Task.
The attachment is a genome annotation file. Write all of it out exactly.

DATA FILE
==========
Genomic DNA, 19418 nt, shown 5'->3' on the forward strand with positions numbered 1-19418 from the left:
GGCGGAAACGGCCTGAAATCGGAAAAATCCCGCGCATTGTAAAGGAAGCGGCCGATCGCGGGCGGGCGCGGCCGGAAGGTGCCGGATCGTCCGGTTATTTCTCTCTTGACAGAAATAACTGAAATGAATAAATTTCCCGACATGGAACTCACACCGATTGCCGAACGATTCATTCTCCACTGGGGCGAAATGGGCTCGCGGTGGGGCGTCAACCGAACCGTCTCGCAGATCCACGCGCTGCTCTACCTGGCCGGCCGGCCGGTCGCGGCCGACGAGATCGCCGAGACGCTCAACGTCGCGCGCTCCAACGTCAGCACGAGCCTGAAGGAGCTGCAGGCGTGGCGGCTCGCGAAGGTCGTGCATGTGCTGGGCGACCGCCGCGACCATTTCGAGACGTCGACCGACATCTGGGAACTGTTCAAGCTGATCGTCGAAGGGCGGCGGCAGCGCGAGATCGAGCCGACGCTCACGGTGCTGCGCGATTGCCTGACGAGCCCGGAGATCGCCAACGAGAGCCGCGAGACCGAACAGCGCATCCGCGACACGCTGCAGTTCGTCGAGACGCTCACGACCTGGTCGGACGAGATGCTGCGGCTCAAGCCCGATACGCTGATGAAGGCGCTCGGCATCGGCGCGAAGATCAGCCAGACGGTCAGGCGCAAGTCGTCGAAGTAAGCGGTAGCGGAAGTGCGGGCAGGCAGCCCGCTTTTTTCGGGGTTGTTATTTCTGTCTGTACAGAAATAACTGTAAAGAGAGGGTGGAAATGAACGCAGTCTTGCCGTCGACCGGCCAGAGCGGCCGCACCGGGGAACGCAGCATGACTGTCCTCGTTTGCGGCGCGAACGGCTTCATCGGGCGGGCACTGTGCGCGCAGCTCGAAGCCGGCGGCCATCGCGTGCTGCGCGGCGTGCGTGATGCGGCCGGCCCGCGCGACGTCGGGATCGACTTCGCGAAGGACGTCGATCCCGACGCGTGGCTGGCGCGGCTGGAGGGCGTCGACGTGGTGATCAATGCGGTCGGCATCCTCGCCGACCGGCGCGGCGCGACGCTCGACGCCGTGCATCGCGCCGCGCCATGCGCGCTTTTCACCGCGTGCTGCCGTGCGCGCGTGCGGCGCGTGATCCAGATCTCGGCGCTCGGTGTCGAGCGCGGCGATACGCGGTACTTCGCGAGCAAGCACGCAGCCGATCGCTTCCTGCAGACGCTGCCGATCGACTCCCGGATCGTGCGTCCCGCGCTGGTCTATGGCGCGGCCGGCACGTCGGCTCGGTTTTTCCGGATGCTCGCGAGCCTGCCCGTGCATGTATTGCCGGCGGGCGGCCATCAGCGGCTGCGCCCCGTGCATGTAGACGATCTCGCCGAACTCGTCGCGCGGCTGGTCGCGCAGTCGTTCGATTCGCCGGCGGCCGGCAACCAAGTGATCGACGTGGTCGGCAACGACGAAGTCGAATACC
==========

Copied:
Genomic DNA, 19418 nt, shown 5'->3' on the forward strand with positions numbered 1-19418 from the left:
GGCGGAAACGGCCTGAAATCGGAAAAATCCCGCGCATTGTAAAGGAAGCGGCCGATCGCGGGCGGGCGCGGCCGGAAGGTGCCGGATCGTCCGGTTATTTCTCTCTTGACAGAAATAACTGAAATGAATAAATTTCCCGACATGGAACTCACACCGATTGCCGAACGATTCATTCTCCACTGGGGCGAAATGGGCTCGCGGTGGGGCGTCAACCGAACCGTCTCGCAGATCCACGCGCTGCTCTACCTGGCCGGCCGGCCGGTCGCGGCCGACGAGATCGCCGAGACGCTCAACGTCGCGCGCTCCAACGTCAGCACGAGCCTGAAGGAGCTGCAGGCGTGGCGGCTCGCGAAGGTCGTGCATGTGCTGGGCGACCGCCGCGACCATTTCGAGACGTCGACCGACATCTGGGAACTGTTCAAGCTGATCGTCGAAGGGCGGCGGCAGCGCGAGATCGAGCCGACGCTCACGGTGCTGCGCGATTGCCTGACGAGCCCGGAGATCGCCAACGAGAGCCGCGAGACCGAACAGCGCATCCGCGACACGCTGCAGTTCGTCGAGACGCTCACGACCTGGTCGGACGAGATGCTGCGGCTCAAGCCCGATACGCTGATGAAGGCGCTCGGCATCGGCGCGAAGATCAGCCAGACGGTCAGGCGCAAGTCGTCGAAGTAAGCGGTAGCGGAAGTGCGGGCAGGCAGCCCGCTTTTTTCGGGGTTGTTATTTCTGTCTGTACAGAAATAACTGTAAAGAGAGGGTGGAAATGAACGCAGTCTTGCCGTCGACCGGCCAGAGCGGCCGCACCGGGGAACGCAGCATGACTGTCCTCGTTTGCGGCGCGAACGGCTTCATCGGGCGGGCACTGTGCGCGCAGCTCGAAGCCGGCGGCCATCGCGTGCTGCGCGGCGTGCGTGATGCGGCCGGCCCGCGCGACGTCGGGATCGACTTCGCGAAGGACGTCGATCCCGACGCGTGGCTGGCGCGGCTGGAGGGCGTCGACGTGGTGATCAATGCGGTCGGCATCCTCGCCGACCGGCGCGGCGCGACGCTCGACGCCGTGCATCGCGCCGCGCCATGCGCGCTTTTCACCGCGTGCTGCCGTGCGCGCGTGCGGCGCGTGATCCAGATCTCGGCGCTCGGTGTCGAGCGCGGCGATACGCGGTACTTCGCGAGCAAGCACGCAGCCGATCGCTTCCTGCAGACGCTGCCGATCGACTCCCGGATCGTGCGTCCCGCGCTGGTCTATGGCGCGGCCGGCACGTCGGCTCGGTTTTTCCGGATGCTCGCGAGCCTGCCCGTGCATGTATTGCCGGCGGGCGGCCATCAGCGGCTGCGCCCCGTGCATGTAGACGATCTCGCCGAACTCGTCGCGCGGCTGGTCGCGCAGTCGTTCGATTCGCCGGCGGCCGGCAACCAAGTGATCGACGTGGTCGGCAACGACGAAGTCGAATACC